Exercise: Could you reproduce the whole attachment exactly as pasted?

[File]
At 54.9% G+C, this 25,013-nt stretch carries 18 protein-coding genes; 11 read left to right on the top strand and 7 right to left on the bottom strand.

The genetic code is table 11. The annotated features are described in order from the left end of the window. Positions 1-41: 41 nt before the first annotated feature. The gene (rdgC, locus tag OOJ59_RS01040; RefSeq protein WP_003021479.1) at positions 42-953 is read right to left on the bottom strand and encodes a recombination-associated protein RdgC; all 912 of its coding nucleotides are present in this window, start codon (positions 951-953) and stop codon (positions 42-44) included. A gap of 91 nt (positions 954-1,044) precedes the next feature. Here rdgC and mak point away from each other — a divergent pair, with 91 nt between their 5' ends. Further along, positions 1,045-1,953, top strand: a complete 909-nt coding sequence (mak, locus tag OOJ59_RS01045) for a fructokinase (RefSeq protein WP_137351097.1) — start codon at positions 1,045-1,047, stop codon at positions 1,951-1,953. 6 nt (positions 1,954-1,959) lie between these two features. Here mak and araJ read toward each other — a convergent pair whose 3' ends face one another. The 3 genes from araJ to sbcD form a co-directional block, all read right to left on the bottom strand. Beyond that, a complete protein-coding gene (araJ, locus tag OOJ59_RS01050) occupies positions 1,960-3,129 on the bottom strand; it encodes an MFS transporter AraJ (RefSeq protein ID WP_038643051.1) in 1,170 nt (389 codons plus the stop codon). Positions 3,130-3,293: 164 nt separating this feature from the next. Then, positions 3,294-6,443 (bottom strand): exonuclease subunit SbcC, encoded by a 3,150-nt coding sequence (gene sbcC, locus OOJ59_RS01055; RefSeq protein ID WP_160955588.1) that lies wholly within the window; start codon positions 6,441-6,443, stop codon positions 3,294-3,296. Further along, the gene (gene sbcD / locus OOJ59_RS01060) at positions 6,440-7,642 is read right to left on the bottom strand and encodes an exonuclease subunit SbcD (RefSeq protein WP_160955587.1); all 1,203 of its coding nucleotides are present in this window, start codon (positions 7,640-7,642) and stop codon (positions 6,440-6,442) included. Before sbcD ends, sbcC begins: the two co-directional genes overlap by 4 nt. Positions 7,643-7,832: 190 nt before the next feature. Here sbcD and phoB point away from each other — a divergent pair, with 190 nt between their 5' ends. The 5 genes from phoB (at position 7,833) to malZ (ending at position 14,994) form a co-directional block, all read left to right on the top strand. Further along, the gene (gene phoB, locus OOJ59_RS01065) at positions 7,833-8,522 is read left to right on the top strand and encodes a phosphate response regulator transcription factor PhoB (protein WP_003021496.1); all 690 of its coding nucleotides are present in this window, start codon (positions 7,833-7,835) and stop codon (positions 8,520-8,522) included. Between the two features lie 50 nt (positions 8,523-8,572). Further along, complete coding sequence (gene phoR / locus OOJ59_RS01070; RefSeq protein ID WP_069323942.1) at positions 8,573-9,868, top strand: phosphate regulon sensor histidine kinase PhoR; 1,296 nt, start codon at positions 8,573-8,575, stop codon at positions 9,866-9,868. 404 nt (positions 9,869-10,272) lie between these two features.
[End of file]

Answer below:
At 54.9% G+C, this 25,013-nt stretch carries 18 protein-coding genes; 11 read left to right on the top strand and 7 right to left on the bottom strand.

The genetic code is table 11. The annotated features are described in order from the left end of the window. Positions 1-41: 41 nt before the first annotated feature. The gene (rdgC, locus tag OOJ59_RS01040; RefSeq protein WP_003021479.1) at positions 42-953 is read right to left on the bottom strand and encodes a recombination-associated protein RdgC; all 912 of its coding nucleotides are present in this window, start codon (positions 951-953) and stop codon (positions 42-44) included. A gap of 91 nt (positions 954-1,044) precedes the next feature. Here rdgC and mak point away from each other — a divergent pair, with 91 nt between their 5' ends. Further along, positions 1,045-1,953, top strand: a complete 909-nt coding sequence (mak, locus tag OOJ59_RS01045) for a fructokinase (RefSeq protein WP_137351097.1) — start codon at positions 1,045-1,047, stop codon at positions 1,951-1,953. 6 nt (positions 1,954-1,959) lie between these two features. Here mak and araJ read toward each other — a convergent pair whose 3' ends face one another. The 3 genes from araJ to sbcD form a co-directional block, all read right to left on the bottom strand. Beyond that, a complete protein-coding gene (araJ, locus tag OOJ59_RS01050) occupies positions 1,960-3,129 on the bottom strand; it encodes an MFS transporter AraJ (RefSeq protein ID WP_038643051.1) in 1,170 nt (389 codons plus the stop codon). Positions 3,130-3,293: 164 nt separating this feature from the next. Then, positions 3,294-6,443 (bottom strand): exonuclease subunit SbcC, encoded by a 3,150-nt coding sequence (gene sbcC, locus OOJ59_RS01055; RefSeq protein ID WP_160955588.1) that lies wholly within the window; start codon positions 6,441-6,443, stop codon positions 3,294-3,296. Further along, the gene (gene sbcD / locus OOJ59_RS01060) at positions 6,440-7,642 is read right to left on the bottom strand and encodes an exonuclease subunit SbcD (RefSeq protein WP_160955587.1); all 1,203 of its coding nucleotides are present in this window, start codon (positions 7,640-7,642) and stop codon (positions 6,440-6,442) included. Before sbcD ends, sbcC begins: the two co-directional genes overlap by 4 nt. Positions 7,643-7,832: 190 nt before the next feature. Here sbcD and phoB point away from each other — a divergent pair, with 190 nt between their 5' ends. The 5 genes from phoB (at position 7,833) to malZ (ending at position 14,994) form a co-directional block, all read left to right on the top strand. Further along, the gene (gene phoB, locus OOJ59_RS01065) at positions 7,833-8,522 is read left to right on the top strand and encodes a phosphate response regulator transcription factor PhoB (protein WP_003021496.1); all 690 of its coding nucleotides are present in this window, start codon (positions 7,833-7,835) and stop codon (positions 8,520-8,522) included. Between the two features lie 50 nt (positions 8,523-8,572). Further along, complete coding sequence (gene phoR / locus OOJ59_RS01070; RefSeq protein ID WP_069323942.1) at positions 8,573-9,868, top strand: phosphate regulon sensor histidine kinase PhoR; 1,296 nt, start codon at positions 8,573-8,575, stop codon at positions 9,866-9,868. 404 nt (positions 9,869-10,272) lie between these two features.